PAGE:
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Hafsa Zayyan: “I always have to prove I’m half-South Asian because I look Black”
The author on anti-Blackness, liberalising conversations and being 100% of everything
Hi, welcome back to Mixed Messages! This week I’m speaking to author Hafsa Zayyan, who is of Nigerian and Pakistani heritage. Hafsa was one of the inaugural winners of the Merky Books prize with her transporting debut novel, We Are All Birds of Uganda. The story is split between 1960s Uganda, where South Asian Hasan struggles with a new regime, and present-day London, where Sameer is drawn back to his family home by unexpected tragedy. The story draws on both sides of Hafsa’s heritage, so I couldn’t wait to hear her own mixed experience. Read Hafsa’s story below.
Can you tell me a bit about your family background?
I'm half-Nigerian, half-Pakistani. My mum’s family migrated to Nigeria in the ‘60s. I guess I'd call myself mixed-race. I'm British as well. If people ask me, ‘what's your mix?’ I generally tend to say Asian-African or Nigerian-Pakistani which is such an unusual mix. When you’re filling out your ethnicity on those forms there’s so few categories, I just tick ‘other’ because that’s what I am.
When people ask me to describe myself, I don't really lead with my ethnicity. But if I’m asked where I’m from and I’m willing to disclose it, I’ll say half-Nigerian half-Pakistani.
Are there situations when you don’t feel comfortable answering that question?
I feel like it’s such a loaded question when a white person asks it, whereas if I can see someone has an ethnic background themselves, I don’t mind sharing – they’re asking because it’s a mutual, shared interest. When a white person asks, it’s more of a morbid curiosity, it’s kind of voyeuristic. There’s a weird tone behind it that I don’t necessarily like. Most of the time I just answer anyway because I think it's quite an interesting response and I don’t mind telling people.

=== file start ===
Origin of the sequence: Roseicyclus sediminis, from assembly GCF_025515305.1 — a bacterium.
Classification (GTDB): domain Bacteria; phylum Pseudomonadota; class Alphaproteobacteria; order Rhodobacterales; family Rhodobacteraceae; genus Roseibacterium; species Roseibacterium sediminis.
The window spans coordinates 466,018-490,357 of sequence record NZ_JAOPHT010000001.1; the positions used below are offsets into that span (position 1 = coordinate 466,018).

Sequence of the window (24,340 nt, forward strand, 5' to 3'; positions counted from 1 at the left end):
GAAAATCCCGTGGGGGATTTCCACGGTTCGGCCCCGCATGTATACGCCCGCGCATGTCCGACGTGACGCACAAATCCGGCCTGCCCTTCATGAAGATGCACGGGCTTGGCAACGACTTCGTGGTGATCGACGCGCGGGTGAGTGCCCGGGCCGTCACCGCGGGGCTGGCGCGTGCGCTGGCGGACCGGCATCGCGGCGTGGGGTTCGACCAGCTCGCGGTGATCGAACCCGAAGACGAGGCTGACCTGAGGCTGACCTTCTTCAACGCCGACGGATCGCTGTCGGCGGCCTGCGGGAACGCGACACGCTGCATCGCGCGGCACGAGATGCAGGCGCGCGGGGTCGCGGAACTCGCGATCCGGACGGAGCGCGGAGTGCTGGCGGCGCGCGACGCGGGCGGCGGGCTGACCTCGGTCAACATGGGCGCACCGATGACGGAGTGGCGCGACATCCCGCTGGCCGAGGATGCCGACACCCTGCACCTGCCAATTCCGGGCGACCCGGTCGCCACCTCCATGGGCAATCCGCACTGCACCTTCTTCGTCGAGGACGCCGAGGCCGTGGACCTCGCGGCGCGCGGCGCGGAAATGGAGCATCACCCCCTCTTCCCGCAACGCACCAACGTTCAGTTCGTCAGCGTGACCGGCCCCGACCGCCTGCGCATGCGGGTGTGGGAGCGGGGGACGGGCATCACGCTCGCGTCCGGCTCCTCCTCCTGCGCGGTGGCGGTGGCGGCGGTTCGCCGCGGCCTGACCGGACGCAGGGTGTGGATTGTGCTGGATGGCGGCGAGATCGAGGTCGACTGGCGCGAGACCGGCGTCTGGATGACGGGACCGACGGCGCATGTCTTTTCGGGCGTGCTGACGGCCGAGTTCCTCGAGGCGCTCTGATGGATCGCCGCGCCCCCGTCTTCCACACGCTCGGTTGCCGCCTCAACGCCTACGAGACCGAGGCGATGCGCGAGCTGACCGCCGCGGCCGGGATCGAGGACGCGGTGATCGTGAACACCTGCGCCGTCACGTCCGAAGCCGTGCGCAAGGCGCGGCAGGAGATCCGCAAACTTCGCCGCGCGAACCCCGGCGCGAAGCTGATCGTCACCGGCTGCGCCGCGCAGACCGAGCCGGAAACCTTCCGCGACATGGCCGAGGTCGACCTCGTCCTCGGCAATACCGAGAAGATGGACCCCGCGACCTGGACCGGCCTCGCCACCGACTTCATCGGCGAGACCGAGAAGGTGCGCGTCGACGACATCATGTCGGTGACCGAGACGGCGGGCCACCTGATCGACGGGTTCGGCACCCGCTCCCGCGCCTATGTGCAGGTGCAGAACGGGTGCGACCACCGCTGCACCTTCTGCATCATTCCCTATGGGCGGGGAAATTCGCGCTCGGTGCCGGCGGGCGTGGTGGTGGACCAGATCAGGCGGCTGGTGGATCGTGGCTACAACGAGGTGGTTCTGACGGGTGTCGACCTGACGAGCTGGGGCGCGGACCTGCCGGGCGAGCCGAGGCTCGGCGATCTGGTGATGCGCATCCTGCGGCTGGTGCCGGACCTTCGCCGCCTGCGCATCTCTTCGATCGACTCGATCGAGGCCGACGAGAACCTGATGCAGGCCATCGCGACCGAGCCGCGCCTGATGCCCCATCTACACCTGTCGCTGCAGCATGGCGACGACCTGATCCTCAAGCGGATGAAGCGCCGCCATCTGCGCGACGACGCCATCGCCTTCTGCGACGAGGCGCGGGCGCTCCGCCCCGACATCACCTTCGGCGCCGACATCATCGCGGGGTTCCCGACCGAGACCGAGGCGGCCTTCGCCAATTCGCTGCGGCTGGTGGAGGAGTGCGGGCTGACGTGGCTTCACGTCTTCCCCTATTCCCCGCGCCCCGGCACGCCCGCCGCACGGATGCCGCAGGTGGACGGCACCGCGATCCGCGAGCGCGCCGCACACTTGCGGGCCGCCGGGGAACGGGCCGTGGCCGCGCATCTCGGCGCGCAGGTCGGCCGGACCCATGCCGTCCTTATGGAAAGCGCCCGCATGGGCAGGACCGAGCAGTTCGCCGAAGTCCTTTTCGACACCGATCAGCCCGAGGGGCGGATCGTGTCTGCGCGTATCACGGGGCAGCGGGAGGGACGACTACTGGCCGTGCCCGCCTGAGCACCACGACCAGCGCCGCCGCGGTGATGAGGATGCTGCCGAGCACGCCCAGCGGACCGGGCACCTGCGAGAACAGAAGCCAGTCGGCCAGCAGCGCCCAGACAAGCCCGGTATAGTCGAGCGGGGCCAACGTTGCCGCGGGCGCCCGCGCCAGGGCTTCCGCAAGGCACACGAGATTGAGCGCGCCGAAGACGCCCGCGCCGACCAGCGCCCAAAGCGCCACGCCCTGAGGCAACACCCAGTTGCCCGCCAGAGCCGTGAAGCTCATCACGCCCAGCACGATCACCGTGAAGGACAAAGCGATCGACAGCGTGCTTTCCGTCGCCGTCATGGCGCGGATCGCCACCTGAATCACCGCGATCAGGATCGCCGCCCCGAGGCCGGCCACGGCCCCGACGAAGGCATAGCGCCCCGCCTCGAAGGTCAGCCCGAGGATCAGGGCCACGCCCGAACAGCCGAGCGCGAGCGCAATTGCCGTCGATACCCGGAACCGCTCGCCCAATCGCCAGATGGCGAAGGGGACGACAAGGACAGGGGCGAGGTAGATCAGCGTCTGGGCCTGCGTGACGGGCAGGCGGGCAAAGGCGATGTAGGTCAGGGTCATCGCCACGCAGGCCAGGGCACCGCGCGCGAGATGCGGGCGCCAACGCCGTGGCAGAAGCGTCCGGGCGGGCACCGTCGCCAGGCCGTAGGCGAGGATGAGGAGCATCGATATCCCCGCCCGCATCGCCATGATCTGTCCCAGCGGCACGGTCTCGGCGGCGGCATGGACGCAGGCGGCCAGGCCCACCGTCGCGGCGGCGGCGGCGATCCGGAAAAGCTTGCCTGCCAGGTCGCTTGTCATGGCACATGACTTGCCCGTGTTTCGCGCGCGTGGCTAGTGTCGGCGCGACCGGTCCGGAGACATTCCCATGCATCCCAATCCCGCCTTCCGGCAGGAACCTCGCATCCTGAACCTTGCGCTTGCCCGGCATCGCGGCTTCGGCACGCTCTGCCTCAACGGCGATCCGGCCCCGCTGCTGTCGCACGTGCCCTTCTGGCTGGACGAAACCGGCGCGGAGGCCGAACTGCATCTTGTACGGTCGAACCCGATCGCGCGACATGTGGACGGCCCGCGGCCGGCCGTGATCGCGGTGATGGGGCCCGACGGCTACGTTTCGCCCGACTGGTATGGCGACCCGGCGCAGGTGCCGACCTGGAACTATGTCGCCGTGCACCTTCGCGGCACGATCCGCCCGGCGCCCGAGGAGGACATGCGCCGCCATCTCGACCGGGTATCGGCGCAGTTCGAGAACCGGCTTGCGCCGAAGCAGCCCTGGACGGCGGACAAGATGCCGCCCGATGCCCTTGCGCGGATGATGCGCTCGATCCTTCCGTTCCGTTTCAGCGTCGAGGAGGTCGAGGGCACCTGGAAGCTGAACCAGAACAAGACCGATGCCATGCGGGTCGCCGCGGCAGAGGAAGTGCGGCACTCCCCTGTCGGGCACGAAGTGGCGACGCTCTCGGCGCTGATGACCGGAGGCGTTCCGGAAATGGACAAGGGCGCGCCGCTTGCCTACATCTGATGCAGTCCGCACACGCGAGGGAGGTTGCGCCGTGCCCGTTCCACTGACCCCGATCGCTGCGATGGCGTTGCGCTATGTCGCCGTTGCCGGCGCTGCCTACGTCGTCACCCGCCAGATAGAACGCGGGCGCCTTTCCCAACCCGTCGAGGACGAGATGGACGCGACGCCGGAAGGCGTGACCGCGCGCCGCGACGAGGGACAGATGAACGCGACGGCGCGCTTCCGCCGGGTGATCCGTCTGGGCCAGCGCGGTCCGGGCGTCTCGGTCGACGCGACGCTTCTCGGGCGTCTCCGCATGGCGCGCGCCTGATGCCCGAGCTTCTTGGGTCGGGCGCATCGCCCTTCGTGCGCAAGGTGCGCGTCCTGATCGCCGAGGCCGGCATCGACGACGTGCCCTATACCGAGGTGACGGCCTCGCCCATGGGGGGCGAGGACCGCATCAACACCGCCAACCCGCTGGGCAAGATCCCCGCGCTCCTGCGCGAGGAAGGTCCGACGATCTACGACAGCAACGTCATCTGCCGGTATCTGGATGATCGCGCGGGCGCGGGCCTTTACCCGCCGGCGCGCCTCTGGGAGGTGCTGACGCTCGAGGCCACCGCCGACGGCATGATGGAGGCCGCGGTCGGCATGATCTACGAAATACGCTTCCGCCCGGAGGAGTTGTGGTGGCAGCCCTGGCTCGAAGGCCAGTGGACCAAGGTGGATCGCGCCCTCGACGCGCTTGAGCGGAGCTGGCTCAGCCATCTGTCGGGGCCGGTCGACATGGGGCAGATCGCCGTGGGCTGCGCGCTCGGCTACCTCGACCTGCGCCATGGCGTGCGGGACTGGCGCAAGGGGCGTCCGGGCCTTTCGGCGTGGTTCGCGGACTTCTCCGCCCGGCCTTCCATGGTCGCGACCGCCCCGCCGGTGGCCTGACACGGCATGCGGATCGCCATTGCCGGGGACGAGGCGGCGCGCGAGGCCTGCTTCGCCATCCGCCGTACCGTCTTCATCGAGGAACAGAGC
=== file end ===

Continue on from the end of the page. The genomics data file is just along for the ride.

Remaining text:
Do you feel that your sense of self has been consistent over time?
Growing up I've always connected more with my Pakistani identity. My household followed the traditional Pakistani-Nigerian domestic set-up, where my mum did most of the child-rearing. I spoke Urdu before I spoke English because that was the language that she spoke to me and my sister in. She does all the cooking so I eat Pakistani food, she buys all our clothes, I wear salwar kameez and saris, I watched a lot of Bollywood movies…
My Nigerian side, I’ve got far less of that. I hardly eat Nigerian food or wear Nigerian clothes because my dad didn’t feed that into that family situation. I still felt Nigerian in some ways, but not massively. I’ve written an essay about my relationship with Nigeria for Of This Our Country. But I was always very much Pakistani.
The area where I had a lot of confusion was my Britishness. At home, we didn’t act British. It was hard for me to understand where I fit in, growing up as a kid all you want to do is assimilate. I went to predominantly white schools and I remember a friend coming into my house which has a massive Turkish rug, furniture from Pakistan and masks on the wall from Nigeria. My friend said “this is very ethnic.” My mum would make curry for tea, and my friends would think they were trying “strange” and “exotic” food – not British.
I struggled with the idea of how I could be Pakistani-Nigerian, like I was at home, but sufficiently British to fit in at school. I grew out of that – when I was at university, you decide that being the same is not actually that interesting, being different is way more fun.
Did you ever speak to your family explicitly about being mixed?